Severe Glaucoma May Influence Microcystic Macular Edema

Optic disc affected by glaucoma.
Microcystic macular edema not associated with faster global visual field decay among patients with primary open-angle glaucoma, according to a study.

More severe stages of glaucoma and younger age are associated with microcystic macular edema (MME) in patients with primary open-angle glaucoma (POAG), according to a study published in the British Journal of Ophthalmology

Between January 2010 and January 2019, researchers conducted a retrospective chart review of patients seen at the Glaucoma Division, Stein Eye Institute. They analyzed 315 eyes of 190 patients with POAG. All participants had good-quality macular volume scans that included reliable visual fields (VF) available within 6 months. The study excluded eyes with retinal pathologies except for epiretinal membrane (ERM). The investigators qualitatively evaluated the inner nuclear layer for the presence of MME. They used linear regression to estimate global mean deviation (MD), Visual Field Index (VFI) decay rates, superior and inferior MD rates as well as pointwise total deviation rates of change. They used logistic regression to identify baseline factors associated with the presence of MME and to determine whether MME is related to progressive VF loss.

The researchers identified MME in 25 eyes (8%) of 24 patients (12.6%). In total, 218, 55 and 42 eyes were classified as having mild, moderate and severe stages of glaucoma, respectively. The average age and MD in eyes with and without MME was 57.2±8.7 vs 62.0±9.9 years (P =.02) and -9.8±5.7 vs -4.9±5.3 dB (P <.001), respectively, according to the report.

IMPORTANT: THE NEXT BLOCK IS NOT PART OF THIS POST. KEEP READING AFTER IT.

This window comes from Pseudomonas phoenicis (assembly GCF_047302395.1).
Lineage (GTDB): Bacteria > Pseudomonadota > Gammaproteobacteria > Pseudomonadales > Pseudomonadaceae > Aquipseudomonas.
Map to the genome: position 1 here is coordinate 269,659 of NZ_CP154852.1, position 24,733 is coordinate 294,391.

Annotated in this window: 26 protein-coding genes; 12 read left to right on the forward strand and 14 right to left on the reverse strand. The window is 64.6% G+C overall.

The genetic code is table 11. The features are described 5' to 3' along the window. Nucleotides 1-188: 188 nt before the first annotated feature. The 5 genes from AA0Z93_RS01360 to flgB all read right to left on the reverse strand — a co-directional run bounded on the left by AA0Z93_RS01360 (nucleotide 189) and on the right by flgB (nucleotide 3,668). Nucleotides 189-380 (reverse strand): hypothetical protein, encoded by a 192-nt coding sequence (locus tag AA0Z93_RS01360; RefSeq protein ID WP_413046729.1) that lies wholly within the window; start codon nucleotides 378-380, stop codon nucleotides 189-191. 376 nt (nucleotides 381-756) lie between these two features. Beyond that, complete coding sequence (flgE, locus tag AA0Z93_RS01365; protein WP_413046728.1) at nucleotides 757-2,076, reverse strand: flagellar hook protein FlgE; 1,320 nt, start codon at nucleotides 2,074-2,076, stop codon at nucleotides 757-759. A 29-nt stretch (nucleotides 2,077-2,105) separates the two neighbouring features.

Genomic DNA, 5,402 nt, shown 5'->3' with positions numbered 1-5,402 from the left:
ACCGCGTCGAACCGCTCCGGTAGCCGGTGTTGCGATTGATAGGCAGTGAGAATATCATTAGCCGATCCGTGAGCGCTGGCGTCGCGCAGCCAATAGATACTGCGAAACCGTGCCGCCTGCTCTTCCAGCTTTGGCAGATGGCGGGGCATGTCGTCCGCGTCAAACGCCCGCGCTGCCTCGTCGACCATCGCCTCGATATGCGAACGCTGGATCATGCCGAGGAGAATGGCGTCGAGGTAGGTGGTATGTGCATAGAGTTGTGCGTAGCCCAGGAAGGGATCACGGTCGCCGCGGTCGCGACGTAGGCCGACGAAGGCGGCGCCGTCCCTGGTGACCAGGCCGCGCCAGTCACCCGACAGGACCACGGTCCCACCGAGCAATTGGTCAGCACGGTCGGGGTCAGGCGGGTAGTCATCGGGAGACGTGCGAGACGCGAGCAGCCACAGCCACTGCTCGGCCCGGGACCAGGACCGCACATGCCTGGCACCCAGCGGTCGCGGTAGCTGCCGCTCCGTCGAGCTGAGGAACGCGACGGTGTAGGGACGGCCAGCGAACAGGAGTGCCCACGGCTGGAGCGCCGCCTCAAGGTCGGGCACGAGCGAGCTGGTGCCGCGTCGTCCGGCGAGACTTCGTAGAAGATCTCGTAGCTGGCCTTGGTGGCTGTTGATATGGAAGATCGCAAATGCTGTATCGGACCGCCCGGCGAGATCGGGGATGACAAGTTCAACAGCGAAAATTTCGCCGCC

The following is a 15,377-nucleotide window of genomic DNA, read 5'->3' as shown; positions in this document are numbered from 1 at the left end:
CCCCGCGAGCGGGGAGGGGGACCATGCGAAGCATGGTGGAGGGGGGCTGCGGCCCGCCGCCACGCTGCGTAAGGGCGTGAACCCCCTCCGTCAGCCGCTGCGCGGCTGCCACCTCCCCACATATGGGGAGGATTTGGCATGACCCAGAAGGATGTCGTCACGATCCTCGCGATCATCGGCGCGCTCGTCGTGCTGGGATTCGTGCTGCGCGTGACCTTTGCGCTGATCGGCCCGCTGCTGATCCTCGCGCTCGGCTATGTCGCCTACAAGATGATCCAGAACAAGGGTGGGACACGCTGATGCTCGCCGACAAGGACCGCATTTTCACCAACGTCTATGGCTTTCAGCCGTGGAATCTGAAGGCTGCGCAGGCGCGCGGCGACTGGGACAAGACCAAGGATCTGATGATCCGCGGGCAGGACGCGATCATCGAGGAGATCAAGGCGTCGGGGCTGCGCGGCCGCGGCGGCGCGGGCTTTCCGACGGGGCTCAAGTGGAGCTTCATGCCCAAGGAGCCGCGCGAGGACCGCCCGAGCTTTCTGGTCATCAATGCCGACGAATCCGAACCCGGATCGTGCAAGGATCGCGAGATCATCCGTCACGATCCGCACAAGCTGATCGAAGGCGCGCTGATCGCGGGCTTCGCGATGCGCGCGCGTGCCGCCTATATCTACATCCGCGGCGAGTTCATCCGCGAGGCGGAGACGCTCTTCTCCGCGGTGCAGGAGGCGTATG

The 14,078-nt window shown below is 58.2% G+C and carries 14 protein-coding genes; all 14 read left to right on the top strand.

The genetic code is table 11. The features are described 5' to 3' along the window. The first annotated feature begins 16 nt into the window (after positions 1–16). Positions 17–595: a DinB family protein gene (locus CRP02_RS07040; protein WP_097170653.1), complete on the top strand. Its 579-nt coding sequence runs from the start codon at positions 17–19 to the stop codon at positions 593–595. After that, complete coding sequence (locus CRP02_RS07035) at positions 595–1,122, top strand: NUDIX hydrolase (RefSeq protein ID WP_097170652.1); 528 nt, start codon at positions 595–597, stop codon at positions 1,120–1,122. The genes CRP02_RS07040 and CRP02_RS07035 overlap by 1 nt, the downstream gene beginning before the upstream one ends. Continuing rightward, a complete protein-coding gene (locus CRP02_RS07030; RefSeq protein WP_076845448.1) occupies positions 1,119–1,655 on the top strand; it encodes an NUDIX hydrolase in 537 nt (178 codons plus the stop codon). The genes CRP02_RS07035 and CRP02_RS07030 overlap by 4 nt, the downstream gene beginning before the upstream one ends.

In mixed multivariate logistic regression, younger age (OR: 0.9, 95% CI 0.902 to 0.992, P =.02) and worse baseline MD (OR: 0.89, 95% CI 0.83 to 0.95, P =.01) were associated with the presence of MME in patients with POAG. The team notes that ERM was not associated with the presence of MME (P =.84). 

“MME was not associated with faster global VF decay in this cohort,” the researchers report. “MME may confound monitoring of glaucoma with full macular thickness.”

Study limitations include the small sample size of patients with MME and sometimes the quality of the optical coherence tomography scans were inadequate. 

Disclosure: This research was supported by multiple sources. Please see the original reference for a full list of authors’ disclosures. 


Mahmoudinezhad G, Salazar D, Morales E, et al. Risk factors for microcystic macular oedema in glaucoma. Br J Ophthalmol. Published online November 5, 2021. doi:10.1136/bjophthalmol-2021-320137